I'm not a big fan of annual franchises. The FIFAs, Need for Speeds, and Call of Dutys of the world exist to satiate the mainstream gaming demographics' unquenchable thirst for newer content from their favourite franchise. Delivering more of the same formula, however, severely curtails their creative licence. Whenever a well-regarded developer works on one of these franchises, I can't help but think what a massive waste of talent that is. To use an extreme metaphor, that's akin to relegating a gifted fashion designer to making underwear—an endeavour that neither calls for any creativity, nor does it allow the designer to exercise his imagination.
On the other hand, games such as Shadow of the Colossus, Fallout, and Deus Ex can be equated to the Sistine Chapel, Eiffel Tower, and Pyramids of Giza. Each of these video game masterpieces shows as much creativity, effort, and excellence as is evident in these monuments of human excellence. To be fair, the NFS franchise at least has toyed around with diverse approaches to racing with mixed results. Sports games, however, enjoy no such liberty. It's a bit like making a thumbtack—you really don't have much scope for going crazy with new ideas here.
Seamless animations combine with excellent player and ball physics for a believable experience
However, that isn't entirely as bad as it looks. There, surprisingly, is an upside to this formulaic approach to video game development. While, the quality of most franchises crescendos from instalment to instalment, football games tend to be consistently good. This is a fact that's clearly evident when a newbie fires up FIFA 13 for the first time. The sheer number of game modes, seamless integration of online play, and a brilliant incorporation of real-world football league action within the game itself is mind boggling.
The quantity, quality, and complexity of features and gameplay mechanics evident in FIFA 13 can rarely be replicated in any other game—at least, not without severely compromising refinement of these numerous parameters. Each individual element of this football title is painstakingly created and works surprisingly well. It's not difficult to understand why this franchise is so brutally efficient. While other games have a couple of years to get things right, the FIFA series has been evolving over almost a decade. Although each subsequent instalment may not have improved drastically over the last one, this sort of incremental refinement amounts to a lot over 13 iterations.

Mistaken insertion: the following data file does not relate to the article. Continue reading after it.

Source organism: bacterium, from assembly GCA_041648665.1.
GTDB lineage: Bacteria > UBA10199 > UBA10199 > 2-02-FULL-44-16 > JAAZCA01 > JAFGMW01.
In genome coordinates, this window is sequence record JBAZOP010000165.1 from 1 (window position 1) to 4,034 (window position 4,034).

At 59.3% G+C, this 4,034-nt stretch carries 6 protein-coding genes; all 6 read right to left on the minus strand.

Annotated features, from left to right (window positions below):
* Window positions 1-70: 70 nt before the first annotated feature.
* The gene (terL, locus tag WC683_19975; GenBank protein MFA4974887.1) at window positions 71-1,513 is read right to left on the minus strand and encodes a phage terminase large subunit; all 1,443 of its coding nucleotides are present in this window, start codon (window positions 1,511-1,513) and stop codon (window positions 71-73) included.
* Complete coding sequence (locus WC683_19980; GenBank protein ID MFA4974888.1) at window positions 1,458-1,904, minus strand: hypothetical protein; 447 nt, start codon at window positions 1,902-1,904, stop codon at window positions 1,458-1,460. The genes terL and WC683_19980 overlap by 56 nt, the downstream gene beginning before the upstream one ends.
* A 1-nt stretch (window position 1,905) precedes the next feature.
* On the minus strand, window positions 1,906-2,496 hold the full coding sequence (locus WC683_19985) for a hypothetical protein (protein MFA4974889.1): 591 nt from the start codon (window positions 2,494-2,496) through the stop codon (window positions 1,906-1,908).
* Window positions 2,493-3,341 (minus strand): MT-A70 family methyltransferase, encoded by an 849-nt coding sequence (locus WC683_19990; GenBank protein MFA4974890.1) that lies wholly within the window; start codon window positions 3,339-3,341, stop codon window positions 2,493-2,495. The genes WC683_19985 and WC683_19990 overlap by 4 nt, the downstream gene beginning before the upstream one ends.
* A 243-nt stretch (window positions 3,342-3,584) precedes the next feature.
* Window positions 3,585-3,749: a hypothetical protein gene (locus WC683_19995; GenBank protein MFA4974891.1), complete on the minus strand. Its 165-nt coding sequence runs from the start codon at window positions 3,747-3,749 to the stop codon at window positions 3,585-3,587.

The Player Impact Engine forces you to be aware of your surroundings
For starters, the physics engine was vastly improved in the last FIFA outing, with excellent collision detection and a sense of genuine weight to the players. However, the physics issues such as bizarre limb contortions and unnatural player interactions evident during tackling have been ironed out. What you now have are clean, life-like animations that make the experience a lot more believable. FIFA Street players will recognise the free-form dribbling, which allows a tighter control over the ball. The most visible difference this system heralds is the ability to dribble the ball in a direction other than that the player's facing. This adds depth to ball control and skilful players are rewarded with the ability to manoeuvre the ball through opposing team's defences quite dramatically, much like in real life.
FIFA 13's nod to realism doesn't end there. Unlike every single football game out there, players in this game don't seem to possess their own gravitational fields of sort that lets them trap speeding balls with certainty. An improved ball physics and handling system dubbed as First-Touch Control raises the stakes by factoring in variables such as player and ball speed, spin and the skill level of the virtual footballer to determine whether the ball will stick or not. This brand of unpredictability is more interesting than frustrating because now you have to pay attention to the ball and the player, as opposed to making wild passes and gutsy tackles without consequences. Sprint into an incoming ball and you're sure to lose it, but slowing down and tackling it with more finesse greatly increase your chances of capturing it.